Judith’s Pole Barn Cabin

It is going to be my full time home as soon as I get the propane hooked up. Right now I live next door with my parents during the work week and at the cabin on the weekends, as my original farmhouse burnt down. This cabin is on my farm property. It is 10 x 12 with a 4 foot overhang porch. It is heated with a small woodstove and I have more than enough wood on my property.

The cabin is insulated inside and out with isoboard, and the siding is 12 inch rough lumber board and batten. The roof is metal and is insulated conventionally with battens.

The cabin was built in the pole barn fashion, not framed. I started it in September ‘11 and was putting the roof on in December. The hardest part was getting the framework square and it is not 100% square. The floor is a raised platform suspended from the poles, it is rough lumber with isoboard and vapour barrier over, and then plywood and clickflooring. The space under is gravel with a plastic barrier over it.

side view of cabin

The 4 foot loft over the porch is used for storage and there is a 6 foot bedroom loft on other side. The kitchen is a converted cabinet with an RV sink and 2 burner propane store, there is a closet/pantry beside it. There are drawers mounted between the upper floor joists which hold all my dishes.

The rest is living space. All the furniture is folding except the bench on the wall which is high enough to be either seating or a table, and the space underneath is good for the dog beds. The railing for the loft is rebar with a shelf, above and the door on the wall is all shelving. The access to that loft is a barn-style wall ladder made of 2×4, below which is the doggy door, and behind hangs a shoe bag containing slippers, a whisk broom, and dog brushes, etc. There are also hooks here for winter coats. I have a wire trellis suspended above the woodstove for drying clothes and herbs. I heat water and soup on the woodstove.

interior of cabin

The cabin has eavestroughs and rainbarrels and I am building an outdoor solar shower by the outhouse which will use rainwater. I also plan on digging a root cellar directly in the ground near the cabin. A propane fridge will be housed in the back lean to, which shelters firewood, tools, generator and a small propane bbq.

I have no plans for electricity beyond maybe a small solar setup. Right now, I have battery lights in the bedroom and solar rechargeable lights and oil lamps downstairs.

interior of cabin 2

The outhouse is not dug, it is a sawdust composter, just a bucket whose contents is buried into the horse manure pile when full.

Can’t think of anything else right now, other than I loved building this and that something of this size is doeable by anyone with basic carpentry skills and a little help from friends!


24 thoughts on “Judith’s Pole Barn Cabin”

  1. Very nice, it is interesting to see alternative construction methods in use and this looks to have turned out very well.

  2. I love this! Is there any way to see larger photos of the interior? It looks like you’ve been so creative with your use of space & I’m actively looking for space-saving interior details for my own cabin, storage & kitchen area particularly.

    • check my website for more photos. If you have any questions ask me here. Most of my storage is in the ceiling between joists (old drawers) and baskets on shelf. Extra clothing in storage loft in Rubbermaid bins.I found out right away that anything edible has to be mouseproof, so all dry goods are in seals jars and canisters. Makes you be a better housekeeper, LOL.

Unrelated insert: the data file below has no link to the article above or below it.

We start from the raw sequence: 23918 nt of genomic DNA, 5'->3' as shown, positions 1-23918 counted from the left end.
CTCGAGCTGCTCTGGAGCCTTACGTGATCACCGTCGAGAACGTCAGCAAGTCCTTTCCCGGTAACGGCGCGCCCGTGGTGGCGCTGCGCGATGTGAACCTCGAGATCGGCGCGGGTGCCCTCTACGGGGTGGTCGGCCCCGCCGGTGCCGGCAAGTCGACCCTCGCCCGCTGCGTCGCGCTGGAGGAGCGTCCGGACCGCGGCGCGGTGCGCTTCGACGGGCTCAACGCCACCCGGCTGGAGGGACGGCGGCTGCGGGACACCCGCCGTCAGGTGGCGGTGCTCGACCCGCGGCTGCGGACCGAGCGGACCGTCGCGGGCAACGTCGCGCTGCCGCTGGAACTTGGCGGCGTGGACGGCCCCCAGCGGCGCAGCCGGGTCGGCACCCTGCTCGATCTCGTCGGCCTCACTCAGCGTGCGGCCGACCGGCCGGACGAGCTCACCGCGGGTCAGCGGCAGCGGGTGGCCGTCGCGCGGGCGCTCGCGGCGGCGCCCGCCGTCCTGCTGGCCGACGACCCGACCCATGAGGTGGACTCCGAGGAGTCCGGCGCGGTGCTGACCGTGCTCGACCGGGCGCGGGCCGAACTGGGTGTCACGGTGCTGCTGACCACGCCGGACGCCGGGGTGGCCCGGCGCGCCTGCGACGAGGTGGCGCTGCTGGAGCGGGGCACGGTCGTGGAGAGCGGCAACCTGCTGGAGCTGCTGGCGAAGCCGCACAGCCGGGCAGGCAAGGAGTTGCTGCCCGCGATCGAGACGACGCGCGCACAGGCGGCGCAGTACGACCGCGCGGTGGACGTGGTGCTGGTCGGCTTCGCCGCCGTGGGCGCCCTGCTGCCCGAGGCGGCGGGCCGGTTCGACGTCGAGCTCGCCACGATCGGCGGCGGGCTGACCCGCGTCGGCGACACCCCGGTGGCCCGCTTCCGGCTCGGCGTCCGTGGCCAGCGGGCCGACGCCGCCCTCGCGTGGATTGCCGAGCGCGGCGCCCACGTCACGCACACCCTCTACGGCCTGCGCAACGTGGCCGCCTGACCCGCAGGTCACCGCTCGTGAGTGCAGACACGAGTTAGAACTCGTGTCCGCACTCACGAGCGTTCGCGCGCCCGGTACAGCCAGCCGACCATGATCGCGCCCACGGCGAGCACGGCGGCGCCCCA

3. If there is one thing women need to realize, as a carpenter myself, there is very little in brute strength that’s needed in carpentry. Women can do anything that’s required, it’s hard work for sure but any woman that really wants to, can build anything they set their mind to. I’ve seen scrawny men with half an ounce of common sense who were damn fine carpenters. Pick up a book and volunteer at habitat for humanity if you want to get a better feel for some of the basic skills but for sure go for it if you want to do it.

  4. Good job, Judith! Practical, warm and enough. I really like the ladder (along with much more, but the ladder struck me for some reason).

  5. I just want to say, I think what you have made is AMAZING and BEAUTIFUL.

    I want to build my own also, but haven’t gotten the belief and trust that I can. I am looking at working on builds so I can learn. But maybe the best way is to just go do it! Buy a book and go!

    Really, great job, I am so impressed. It looks wonderful.

  6. What a beautiful cabin! I wouldn’t change a thing; the builder’s loving touch is seen throughout. And the design incorporates what I have long considered the minimum width and depth dimensions for a comfortable, permanent structure. Good job! (Also, as a dog-lover/owner, I have to echo some previous comments: a dog or two makes even a small house a home.)

  7. Judith thank you, thank you, thank you. Not only for the indoor pics but the in depth explanation of the build. I’m thinking post and beam for mine but may go with natural logs after reading the first article and yours. It looks fantastic, and beautiful dogs

  8. Thank you for all the complements! I actually have 4 dogs so a little cramped at times, but I have huge outdoor space. I am currently building a large dog abode with a living roof, and adding a deck to the cabin for more outdoor comfort. Just got to scratch that building itch once you get started!

  9. Great job on a substantial-looking cabin. People are right to encourage others to just go ahead and build. Many years ago I did a lot of carpentry, picking up tips from watching people work. I also re-wired an old house, with the aid of a book and the wiring code manual. Now, with the internet, a person can watch instructional videos. Soooo, don’t be afraid to try, as Judith did.


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